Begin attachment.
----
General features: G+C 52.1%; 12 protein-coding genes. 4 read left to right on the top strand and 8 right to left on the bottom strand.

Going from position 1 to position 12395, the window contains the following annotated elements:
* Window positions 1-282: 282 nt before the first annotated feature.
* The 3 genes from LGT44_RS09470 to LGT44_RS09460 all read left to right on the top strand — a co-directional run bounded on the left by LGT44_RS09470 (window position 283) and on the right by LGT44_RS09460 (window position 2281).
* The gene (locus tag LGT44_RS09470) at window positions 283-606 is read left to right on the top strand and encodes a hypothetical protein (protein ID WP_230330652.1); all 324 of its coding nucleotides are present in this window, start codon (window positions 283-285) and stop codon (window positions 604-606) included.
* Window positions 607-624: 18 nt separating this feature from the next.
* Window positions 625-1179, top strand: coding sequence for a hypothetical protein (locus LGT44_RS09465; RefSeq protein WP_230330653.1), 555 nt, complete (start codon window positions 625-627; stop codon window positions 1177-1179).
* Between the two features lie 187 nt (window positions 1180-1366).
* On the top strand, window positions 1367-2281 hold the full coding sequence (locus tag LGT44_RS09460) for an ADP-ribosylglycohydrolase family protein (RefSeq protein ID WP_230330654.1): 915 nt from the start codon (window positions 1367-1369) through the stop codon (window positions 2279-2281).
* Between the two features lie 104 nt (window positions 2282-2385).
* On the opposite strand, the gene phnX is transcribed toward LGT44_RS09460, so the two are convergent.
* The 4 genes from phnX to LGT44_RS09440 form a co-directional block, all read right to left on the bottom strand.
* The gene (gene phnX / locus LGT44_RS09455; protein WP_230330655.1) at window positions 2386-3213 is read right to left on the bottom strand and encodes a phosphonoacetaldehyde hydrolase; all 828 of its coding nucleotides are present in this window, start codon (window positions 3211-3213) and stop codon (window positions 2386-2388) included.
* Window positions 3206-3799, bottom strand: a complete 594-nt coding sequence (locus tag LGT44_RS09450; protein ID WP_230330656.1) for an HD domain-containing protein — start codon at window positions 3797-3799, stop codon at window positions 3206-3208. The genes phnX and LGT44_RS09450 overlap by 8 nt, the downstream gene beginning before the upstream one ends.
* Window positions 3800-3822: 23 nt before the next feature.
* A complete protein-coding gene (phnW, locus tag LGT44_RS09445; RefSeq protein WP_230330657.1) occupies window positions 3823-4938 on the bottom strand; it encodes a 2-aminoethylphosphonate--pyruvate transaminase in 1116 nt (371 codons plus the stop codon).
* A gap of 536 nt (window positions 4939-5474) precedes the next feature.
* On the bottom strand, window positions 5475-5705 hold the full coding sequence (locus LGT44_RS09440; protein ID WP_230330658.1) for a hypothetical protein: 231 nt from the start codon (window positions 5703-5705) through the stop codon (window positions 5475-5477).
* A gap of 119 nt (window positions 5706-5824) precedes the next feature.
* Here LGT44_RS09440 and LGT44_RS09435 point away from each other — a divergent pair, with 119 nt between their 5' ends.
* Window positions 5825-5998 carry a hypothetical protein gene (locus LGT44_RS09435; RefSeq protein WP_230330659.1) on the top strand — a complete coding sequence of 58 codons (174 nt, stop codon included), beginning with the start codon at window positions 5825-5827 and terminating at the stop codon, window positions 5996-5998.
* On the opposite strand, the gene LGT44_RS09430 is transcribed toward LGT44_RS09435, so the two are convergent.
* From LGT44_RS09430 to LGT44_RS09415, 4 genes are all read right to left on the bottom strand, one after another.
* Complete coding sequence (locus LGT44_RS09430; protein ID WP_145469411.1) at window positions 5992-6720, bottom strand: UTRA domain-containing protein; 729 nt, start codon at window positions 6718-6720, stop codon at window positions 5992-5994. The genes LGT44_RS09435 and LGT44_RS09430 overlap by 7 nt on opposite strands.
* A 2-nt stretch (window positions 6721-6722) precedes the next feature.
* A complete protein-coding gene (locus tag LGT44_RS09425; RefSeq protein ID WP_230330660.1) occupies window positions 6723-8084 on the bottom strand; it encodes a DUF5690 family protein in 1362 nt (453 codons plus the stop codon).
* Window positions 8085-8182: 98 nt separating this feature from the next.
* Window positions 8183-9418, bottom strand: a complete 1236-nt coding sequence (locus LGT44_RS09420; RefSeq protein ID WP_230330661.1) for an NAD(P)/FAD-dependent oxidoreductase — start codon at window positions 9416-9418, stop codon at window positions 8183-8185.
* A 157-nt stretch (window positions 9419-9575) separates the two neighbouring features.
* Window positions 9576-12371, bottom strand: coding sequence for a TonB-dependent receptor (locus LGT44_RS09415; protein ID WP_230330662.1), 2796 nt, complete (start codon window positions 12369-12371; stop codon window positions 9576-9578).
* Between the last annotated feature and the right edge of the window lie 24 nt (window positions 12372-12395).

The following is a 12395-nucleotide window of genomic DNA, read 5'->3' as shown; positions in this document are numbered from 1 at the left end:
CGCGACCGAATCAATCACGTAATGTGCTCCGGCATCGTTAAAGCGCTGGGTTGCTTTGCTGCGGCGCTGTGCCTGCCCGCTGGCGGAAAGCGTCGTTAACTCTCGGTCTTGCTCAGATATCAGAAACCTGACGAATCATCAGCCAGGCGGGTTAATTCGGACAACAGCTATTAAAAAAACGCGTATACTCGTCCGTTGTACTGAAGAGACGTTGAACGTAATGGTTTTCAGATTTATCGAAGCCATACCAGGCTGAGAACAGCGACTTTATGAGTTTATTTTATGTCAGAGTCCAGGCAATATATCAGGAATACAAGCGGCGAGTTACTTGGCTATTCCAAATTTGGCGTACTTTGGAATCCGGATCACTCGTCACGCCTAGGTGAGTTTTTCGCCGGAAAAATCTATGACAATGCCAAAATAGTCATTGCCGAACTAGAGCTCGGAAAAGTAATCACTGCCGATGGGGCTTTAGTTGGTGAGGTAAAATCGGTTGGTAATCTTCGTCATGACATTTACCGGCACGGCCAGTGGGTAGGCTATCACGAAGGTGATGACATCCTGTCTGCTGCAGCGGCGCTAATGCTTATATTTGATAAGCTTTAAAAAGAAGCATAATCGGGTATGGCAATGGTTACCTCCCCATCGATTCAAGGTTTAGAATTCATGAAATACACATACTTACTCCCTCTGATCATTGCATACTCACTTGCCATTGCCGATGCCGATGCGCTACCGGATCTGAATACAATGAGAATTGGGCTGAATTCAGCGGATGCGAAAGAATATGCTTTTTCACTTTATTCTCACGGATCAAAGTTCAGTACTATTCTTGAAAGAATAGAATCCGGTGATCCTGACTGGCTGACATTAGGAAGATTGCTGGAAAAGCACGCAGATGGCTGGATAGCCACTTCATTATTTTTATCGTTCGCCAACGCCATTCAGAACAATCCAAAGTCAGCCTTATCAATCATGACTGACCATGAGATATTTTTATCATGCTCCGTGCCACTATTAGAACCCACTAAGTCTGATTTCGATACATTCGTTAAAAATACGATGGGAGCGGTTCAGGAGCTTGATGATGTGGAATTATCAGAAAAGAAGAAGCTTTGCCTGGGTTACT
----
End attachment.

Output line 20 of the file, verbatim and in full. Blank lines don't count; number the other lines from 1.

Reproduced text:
* Here LGT44_RS09440 and LGT44_RS09435 point away from each other — a divergent pair, with 119 nt between their 5' ends.